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Which "glass" avionics are Windows based?

This was posted on a US site

That was on an SR22 Cirrus.

Now, there is nothing wrong with running “Windows” as such provided it is stripped down of just about everything that interfaces to the outside world with incoming events – like network connections and USB. Windows is terrible at handling hardware error conditions and it is easy e.g. to make a computer run at 0.1% of its normal speed just by having a faulty USB device plugged in.

There is an edition of Windows NT Embedded which is thus stripped down, but then there isn’t much to gain from using Windows in the first place. You do get a nice GUI development environment, but you can’t use the standard Windows GUI objects in the finished product because customers would just laugh.

From what I have seen, a lot of “glass” interconnects with RJ45 cabling. I would assume that might be ethernet but I suppose they might be using RJ45 connectors for ARINC 429.

Last Edited by Peter at 03 Mar 16:49
Shoreham EGKA, United Kingdom

I doubt it.

We design instrument clusters for cars, an example being the Maclaren P1 recently shown on Top Gear.

We would not use Windows for any critical product, and things like speedometers and other vehicle instruments are classed as critical. They also need to boot up quickly.

Aircraft instruments are even more critical.

Darley Moor, Gamston (UK)

IPL is the Intel Image Processing Library.

It seems strange to use Windows for such a project. Too much complexity. However, the NT kernel is solid technology. Unless this is a fake (which I think it may well be), it means certification requirements are a joke because if you had to demonstrate anything about system design at all, the complexity of NT (esp. with the GDI subsystem) would make that an impossible task.

I doubt it.

Doubt which part?

The pic was posted by the man who claims to have taken it.

Last Edited by Peter at 03 Mar 17:08
Shoreham EGKA, United Kingdom

Airbus’ glass cockpit is Windows and 486 based, and so are most glass cockpits and MFDs

Airbus’ glass cockpit is Windows and 486 based, and so are most glass cockpits and MFDs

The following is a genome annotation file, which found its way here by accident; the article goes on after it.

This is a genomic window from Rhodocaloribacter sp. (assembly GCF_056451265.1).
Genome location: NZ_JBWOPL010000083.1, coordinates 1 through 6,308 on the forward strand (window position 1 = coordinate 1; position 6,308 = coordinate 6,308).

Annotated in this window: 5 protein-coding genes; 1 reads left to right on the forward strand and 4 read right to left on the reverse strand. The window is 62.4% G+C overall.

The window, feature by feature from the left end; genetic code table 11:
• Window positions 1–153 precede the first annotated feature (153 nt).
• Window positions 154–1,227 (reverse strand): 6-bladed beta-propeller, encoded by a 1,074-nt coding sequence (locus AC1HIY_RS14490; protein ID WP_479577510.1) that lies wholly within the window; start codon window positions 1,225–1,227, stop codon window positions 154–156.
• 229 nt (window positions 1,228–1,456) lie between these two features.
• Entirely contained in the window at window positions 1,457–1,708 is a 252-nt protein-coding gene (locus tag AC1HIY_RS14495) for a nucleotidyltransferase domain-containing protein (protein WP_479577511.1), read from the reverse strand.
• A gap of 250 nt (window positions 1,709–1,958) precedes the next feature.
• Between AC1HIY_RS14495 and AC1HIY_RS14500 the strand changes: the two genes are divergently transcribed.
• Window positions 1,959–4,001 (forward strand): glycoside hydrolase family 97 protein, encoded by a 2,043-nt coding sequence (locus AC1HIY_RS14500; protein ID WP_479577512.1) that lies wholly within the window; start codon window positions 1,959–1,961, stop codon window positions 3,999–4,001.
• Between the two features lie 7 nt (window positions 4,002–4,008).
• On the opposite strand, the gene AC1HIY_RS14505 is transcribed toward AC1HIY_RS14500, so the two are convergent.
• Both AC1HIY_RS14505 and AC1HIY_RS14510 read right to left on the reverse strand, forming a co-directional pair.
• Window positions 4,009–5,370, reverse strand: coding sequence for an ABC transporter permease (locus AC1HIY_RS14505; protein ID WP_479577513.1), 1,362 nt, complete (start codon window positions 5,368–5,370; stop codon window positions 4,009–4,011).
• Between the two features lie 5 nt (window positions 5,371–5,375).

Do you have any reference for this? I can’t quite believe it.

I seriously doubt you could certify Windows for anything with Design Assurance Level C or higher if DO-178 was to be taken seriously.

A lot of this stuff used to be based on Integrity-178B

LSZK, Switzerland

What I was trying to say was that I doubt it’s possible to produce windows based primary flight instruments to a certifiable standard.
On reflection, it may be possible, but we found that other solutions were much more reliable and less costly to produce. We have a small but talented team of between 5 and 10 software engineers working on driver display systems. They do not favour windows. The chaps on our infotainment team (which is the satnav/radio/music bit) have different constraints and look at all sorts of things, including Windows Automotive, Android, Linux, etc

Darley Moor, Gamston (UK)

You won’t get “windows” certified, as you can’t prove it will work ok in all situations for any critical tasks as Tomjnx described. It just doesn’t meet DO-178b or the most recent DO-178c


I am sure the pic is not fake.

Also I cannot understand how anybody can logically prove that any program with more than about (say) 100 instructions will work in all situations.

Shoreham EGKA, United Kingdom

i know it A) because i worked for Airbus and b) because i have two friends flying A320 to A340, and everybody in that scene knows the typical Windows “Blue Screen” that occasionally happens in Airbus cockpits

Last Edited by Flyer59 at 03 Mar 18:54
57 Posts
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